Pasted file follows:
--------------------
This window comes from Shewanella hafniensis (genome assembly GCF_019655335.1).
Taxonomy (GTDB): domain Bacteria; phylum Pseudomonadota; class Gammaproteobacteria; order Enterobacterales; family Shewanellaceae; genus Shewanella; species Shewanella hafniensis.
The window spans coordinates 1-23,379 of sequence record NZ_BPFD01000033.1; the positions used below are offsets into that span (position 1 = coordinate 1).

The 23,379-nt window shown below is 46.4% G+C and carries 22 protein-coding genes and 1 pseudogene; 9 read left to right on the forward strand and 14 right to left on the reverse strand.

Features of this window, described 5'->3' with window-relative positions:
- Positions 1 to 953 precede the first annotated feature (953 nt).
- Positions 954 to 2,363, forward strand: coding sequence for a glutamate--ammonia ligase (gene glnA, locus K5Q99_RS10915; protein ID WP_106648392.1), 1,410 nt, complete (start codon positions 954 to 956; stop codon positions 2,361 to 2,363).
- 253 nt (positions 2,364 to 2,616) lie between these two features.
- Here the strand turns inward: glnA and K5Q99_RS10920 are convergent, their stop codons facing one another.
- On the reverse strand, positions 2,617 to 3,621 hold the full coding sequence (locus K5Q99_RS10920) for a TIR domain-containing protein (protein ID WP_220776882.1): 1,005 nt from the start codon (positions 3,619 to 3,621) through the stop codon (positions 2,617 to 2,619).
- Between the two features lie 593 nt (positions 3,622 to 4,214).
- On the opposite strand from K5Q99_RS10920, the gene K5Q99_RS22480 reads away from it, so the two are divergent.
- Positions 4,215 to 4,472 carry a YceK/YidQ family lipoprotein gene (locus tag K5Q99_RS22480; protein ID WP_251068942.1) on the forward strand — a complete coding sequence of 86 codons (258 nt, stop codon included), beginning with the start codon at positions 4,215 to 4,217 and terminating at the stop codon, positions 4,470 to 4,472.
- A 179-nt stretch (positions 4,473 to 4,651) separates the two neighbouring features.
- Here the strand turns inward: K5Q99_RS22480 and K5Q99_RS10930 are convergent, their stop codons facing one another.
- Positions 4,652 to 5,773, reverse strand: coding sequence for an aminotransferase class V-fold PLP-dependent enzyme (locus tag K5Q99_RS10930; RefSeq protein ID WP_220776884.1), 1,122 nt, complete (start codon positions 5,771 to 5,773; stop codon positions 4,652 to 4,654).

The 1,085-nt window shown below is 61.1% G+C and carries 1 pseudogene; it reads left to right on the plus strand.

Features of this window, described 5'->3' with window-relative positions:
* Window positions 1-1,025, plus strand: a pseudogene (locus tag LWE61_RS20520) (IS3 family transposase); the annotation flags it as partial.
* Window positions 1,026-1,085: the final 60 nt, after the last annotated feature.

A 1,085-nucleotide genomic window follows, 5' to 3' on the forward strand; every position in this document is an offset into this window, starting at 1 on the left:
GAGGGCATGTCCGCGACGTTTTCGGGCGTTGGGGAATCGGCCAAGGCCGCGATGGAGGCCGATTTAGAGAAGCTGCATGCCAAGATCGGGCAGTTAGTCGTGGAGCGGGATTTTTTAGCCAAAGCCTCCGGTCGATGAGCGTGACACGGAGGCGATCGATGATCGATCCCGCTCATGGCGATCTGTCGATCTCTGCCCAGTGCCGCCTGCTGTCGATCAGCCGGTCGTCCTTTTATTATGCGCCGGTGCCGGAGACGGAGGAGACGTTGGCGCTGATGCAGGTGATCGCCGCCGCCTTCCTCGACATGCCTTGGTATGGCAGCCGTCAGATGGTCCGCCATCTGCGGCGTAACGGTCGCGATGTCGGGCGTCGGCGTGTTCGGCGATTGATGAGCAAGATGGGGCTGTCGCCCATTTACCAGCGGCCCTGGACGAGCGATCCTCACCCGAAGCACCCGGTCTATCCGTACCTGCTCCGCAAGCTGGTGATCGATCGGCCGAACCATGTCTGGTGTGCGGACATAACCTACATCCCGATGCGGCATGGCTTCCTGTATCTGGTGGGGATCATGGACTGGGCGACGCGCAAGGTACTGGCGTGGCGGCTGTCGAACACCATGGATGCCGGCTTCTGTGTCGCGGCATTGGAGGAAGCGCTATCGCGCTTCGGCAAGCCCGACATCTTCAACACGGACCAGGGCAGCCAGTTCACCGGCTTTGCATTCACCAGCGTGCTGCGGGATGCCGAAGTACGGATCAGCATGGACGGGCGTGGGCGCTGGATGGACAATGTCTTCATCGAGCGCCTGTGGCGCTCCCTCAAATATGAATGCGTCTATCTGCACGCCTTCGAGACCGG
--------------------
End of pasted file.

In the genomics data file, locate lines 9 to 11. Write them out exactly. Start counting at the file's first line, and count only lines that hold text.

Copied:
- Here the strand turns inward: glnA and K5Q99_RS10920 are convergent, their stop codons facing one another.
- On the reverse strand, positions 2,617 to 3,621 hold the full coding sequence (locus K5Q99_RS10920) for a TIR domain-containing protein (protein ID WP_220776882.1): 1,005 nt from the start codon (positions 3,619 to 3,621) through the stop codon (positions 2,617 to 2,619).
- Between the two features lie 593 nt (positions 3,622 to 4,214).